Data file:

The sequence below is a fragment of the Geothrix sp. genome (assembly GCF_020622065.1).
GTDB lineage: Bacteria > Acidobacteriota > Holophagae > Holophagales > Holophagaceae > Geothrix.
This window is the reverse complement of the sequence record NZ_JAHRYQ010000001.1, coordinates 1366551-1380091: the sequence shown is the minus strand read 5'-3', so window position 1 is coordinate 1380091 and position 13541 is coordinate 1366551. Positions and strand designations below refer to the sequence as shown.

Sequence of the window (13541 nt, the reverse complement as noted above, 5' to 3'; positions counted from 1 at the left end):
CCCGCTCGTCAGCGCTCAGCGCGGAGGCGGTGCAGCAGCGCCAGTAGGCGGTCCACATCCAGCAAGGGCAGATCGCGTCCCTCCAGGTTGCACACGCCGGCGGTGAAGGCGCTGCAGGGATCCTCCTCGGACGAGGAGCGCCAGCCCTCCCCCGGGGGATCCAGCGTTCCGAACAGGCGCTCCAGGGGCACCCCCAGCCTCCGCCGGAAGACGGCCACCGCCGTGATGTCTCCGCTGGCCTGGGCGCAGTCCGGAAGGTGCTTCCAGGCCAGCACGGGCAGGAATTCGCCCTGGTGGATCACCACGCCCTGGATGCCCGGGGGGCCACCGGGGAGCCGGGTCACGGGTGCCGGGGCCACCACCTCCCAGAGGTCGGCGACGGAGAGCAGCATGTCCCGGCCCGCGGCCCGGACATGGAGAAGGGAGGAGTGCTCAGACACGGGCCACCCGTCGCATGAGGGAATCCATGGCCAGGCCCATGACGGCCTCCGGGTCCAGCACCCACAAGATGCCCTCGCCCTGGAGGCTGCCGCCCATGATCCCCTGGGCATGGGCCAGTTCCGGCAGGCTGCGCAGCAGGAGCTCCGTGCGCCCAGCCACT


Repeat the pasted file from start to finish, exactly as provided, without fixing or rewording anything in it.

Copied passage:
The sequence below is a fragment of the Geothrix sp. genome (assembly GCF_020622065.1).
GTDB lineage: Bacteria > Acidobacteriota > Holophagae > Holophagales > Holophagaceae > Geothrix.
This window is the reverse complement of the sequence record NZ_JAHRYQ010000001.1, coordinates 1366551-1380091: the sequence shown is the minus strand read 5'-3', so window position 1 is coordinate 1380091 and position 13541 is coordinate 1366551. Positions and strand designations below refer to the sequence as shown.

Sequence of the window (13541 nt, the reverse complement as noted above, 5' to 3'; positions counted from 1 at the left end):
CCCGCTCGTCAGCGCTCAGCGCGGAGGCGGTGCAGCAGCGCCAGTAGGCGGTCCACATCCAGCAAGGGCAGATCGCGTCCCTCCAGGTTGCACACGCCGGCGGTGAAGGCGCTGCAGGGATCCTCCTCGGACGAGGAGCGCCAGCCCTCCCCCGGGGGATCCAGCGTTCCGAACAGGCGCTCCAGGGGCACCCCCAGCCTCCGCCGGAAGACGGCCACCGCCGTGATGTCTCCGCTGGCCTGGGCGCAGTCCGGAAGGTGCTTCCAGGCCAGCACGGGCAGGAATTCGCCCTGGTGGATCACCACGCCCTGGATGCCCGGGGGGCCACCGGGGAGCCGGGTCACGGGTGCCGGGGCCACCACCTCCCAGAGGTCGGCGACGGAGAGCAGCATGTCCCGGCCCGCGGCCCGGACATGGAGAAGGGAGGAGTGCTCAGACACGGGCCACCCGTCGCATGAGGGAATCCATGGCCAGGCCCATGACGGCCTCCGGGTCCAGCACCCACAAGATGCCCTCGCCCTGGAGGCTGCCGCCCATGATCCCCTGGGCATGGGCCAGTTCCGGCAGGCTGCGCAGCAGGAGCTCCGTGCGCCCAGCCACT